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CLAIM ID

546b264a

Symbols embossed on Oreo cookies link the product to the Satanic cross and Freemasons.

The pattern on Oreo cookies is an updated version of the Nabisco company logo. There's no evidence that it carries a secret message.


Context:

A recent Facebook post shares two images; the first is of an Oreo cookie, highlighting the double cross symbol on top of the word "OREO." The second image details a cross on the imprint- which the user compares to the Satanic cross, a Freemason's cross, and the Zodiac wheel. The post explains that the popular cookie is an example of how "the elite infiltrates you through symbols." Similar conspiratorial claims surrounding the origins of the popular snack have been circulating since 2014 across various platforms.


In fact:

Consumers have associated the iconic cookie pattern with a number of sinister meanings throughout the years. A Business Insider article notes that the design has been associated with the Cross of Lorraine, the emblem used by Christian Pilgrims in the First Crusade. The article also notes that "while some people do recognize this ancient emblem, most consumers see it as a four-leaf clover, with each leaf emphasizing hope, faith, love, and luck." Any such associations or similarities do not prove that the item is based on anything specifically, despite people's associations.


It's important to note that the Oreo cookie's design has evolved over several decades, and was likely originally based on the long discontinued Hydrox cookie pattern in 1912 which had a simpler, botanical design. In 1924, the design was revamped to include two turtle doves. The 1952 version has the closest resemblance to the imprint we see today. It is the same design shared by Oreo's parent company, Nabisco, which is recognized as a European symbol of peace.


It is widely believed that late designer William Turnier, a design engineer for Nabisco, is behind the design. U.S. magazine Mental Floss reached out to Bill Turnier, the designer's son, for insights. Turnier said that his father had no interest in religious or spiritual symbolism and that his choices were aesthetic. Turnier told Mental Floss that his father was inspired by fireweed, the four-petal flower, from his backyard, and early Medival manuscripts. He added that his father probably used a compass to ensure the ridges at the end were evenly spaced. The article adds that "the small triangles near the word "Oreo" were probably added to avoid having any empty space on the cookie's face." However, Nabisco has never offered an official explanation for the design and has noted that it does not have a record of Turnier as the designer.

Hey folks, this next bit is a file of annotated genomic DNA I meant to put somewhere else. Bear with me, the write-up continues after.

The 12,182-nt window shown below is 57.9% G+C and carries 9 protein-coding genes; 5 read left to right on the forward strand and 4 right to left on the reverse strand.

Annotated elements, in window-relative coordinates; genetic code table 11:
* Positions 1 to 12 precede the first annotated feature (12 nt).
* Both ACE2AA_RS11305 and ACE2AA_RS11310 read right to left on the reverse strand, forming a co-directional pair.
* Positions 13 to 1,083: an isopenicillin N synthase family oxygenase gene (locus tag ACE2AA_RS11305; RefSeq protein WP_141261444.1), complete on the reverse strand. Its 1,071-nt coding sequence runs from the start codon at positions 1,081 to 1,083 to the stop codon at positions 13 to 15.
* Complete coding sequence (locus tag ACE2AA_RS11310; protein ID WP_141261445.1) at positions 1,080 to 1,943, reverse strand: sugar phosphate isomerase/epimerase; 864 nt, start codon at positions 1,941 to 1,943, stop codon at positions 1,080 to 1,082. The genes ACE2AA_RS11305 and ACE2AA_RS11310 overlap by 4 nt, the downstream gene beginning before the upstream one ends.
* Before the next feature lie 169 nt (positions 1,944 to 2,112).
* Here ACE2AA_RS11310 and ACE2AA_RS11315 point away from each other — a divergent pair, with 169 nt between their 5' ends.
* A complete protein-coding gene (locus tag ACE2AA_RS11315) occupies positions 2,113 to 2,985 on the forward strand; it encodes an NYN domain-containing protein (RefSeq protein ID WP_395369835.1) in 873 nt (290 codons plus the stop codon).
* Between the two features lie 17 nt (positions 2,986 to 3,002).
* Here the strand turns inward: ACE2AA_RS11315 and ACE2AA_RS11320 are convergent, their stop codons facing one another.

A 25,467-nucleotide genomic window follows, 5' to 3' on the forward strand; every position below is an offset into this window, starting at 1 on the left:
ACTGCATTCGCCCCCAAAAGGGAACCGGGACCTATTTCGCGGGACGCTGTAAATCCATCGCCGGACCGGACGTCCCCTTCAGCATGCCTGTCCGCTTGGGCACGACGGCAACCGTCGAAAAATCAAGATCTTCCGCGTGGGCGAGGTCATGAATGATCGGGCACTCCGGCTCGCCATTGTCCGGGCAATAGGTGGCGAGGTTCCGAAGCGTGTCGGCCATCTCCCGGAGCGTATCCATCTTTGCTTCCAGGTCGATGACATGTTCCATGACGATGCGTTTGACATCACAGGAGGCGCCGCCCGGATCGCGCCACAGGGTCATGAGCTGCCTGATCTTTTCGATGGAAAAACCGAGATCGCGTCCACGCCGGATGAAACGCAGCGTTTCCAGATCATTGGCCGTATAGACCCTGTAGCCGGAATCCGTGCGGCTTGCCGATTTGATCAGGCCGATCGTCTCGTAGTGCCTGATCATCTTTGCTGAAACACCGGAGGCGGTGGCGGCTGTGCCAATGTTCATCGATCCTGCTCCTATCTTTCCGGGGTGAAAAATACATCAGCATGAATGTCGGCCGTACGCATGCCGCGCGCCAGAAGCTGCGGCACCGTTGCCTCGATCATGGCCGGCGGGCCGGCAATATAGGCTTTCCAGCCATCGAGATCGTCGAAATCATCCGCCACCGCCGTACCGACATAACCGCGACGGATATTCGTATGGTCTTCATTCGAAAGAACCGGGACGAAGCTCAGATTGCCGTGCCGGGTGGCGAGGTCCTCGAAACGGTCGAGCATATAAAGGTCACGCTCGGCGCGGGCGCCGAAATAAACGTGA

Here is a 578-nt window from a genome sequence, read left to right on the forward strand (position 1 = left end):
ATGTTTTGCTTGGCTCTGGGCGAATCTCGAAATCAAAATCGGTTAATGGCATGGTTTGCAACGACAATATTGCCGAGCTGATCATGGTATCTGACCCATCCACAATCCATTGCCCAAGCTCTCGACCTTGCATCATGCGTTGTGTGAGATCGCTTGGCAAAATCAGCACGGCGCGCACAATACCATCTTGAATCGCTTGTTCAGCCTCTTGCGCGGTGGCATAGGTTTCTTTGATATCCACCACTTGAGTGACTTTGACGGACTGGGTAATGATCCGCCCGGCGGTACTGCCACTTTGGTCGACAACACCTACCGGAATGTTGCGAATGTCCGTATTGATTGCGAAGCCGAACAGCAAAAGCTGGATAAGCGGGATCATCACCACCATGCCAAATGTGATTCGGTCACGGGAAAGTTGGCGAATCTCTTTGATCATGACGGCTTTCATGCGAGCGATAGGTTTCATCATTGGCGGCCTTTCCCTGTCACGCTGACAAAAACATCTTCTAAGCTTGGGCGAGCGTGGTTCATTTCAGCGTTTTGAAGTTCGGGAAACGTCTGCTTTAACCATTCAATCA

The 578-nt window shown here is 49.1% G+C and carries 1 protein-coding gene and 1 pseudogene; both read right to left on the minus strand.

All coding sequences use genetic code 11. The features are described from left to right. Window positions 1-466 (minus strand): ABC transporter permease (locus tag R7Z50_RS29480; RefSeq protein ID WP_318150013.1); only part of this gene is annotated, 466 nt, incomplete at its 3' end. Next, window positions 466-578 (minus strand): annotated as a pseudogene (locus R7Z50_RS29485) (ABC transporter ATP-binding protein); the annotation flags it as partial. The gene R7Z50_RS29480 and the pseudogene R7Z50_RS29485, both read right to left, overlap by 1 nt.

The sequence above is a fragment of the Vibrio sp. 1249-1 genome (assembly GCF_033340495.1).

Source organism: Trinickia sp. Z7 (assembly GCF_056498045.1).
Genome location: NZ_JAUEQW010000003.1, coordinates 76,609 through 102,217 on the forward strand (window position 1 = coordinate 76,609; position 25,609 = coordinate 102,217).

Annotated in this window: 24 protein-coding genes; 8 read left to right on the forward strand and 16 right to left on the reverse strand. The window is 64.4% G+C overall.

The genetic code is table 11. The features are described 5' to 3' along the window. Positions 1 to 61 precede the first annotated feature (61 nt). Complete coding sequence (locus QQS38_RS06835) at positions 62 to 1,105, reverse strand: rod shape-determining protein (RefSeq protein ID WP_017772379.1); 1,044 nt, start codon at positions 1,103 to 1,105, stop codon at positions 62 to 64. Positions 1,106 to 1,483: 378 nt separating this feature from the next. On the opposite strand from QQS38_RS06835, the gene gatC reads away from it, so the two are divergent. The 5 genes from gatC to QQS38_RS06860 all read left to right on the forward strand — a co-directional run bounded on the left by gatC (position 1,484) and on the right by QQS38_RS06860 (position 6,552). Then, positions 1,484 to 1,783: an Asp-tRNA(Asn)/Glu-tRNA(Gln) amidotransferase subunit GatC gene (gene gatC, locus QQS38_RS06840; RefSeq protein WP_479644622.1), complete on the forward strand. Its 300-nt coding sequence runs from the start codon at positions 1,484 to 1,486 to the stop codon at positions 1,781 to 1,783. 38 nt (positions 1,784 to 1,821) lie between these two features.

While the origins of the cookie's design remain mysterious, the post's far-fetched, conspiratorial reasoning behind the design is baseless. The post suggests the presence of a secret, powerful cabal, who are secretly planning to arrest and enslave the population. This is part of the New World Order conspiracy theory, which has historic, antisemitic roots and can lead to real-life threats to Jewish communities, whether intentional or not.


Verdict:

There's no clear explanation for the symbols embossed on Oreo cookies, but there's also no evidence to suggest that this goes beyond anything other than aesthetics and marketing, as the logo has been updated numerous times. The symbols associated with conspiracy theories can be seen in numerous ordinary objects by those seeking validation for their beliefs, but this does not act as proof of their existence. As such, we've marked the claim as false.

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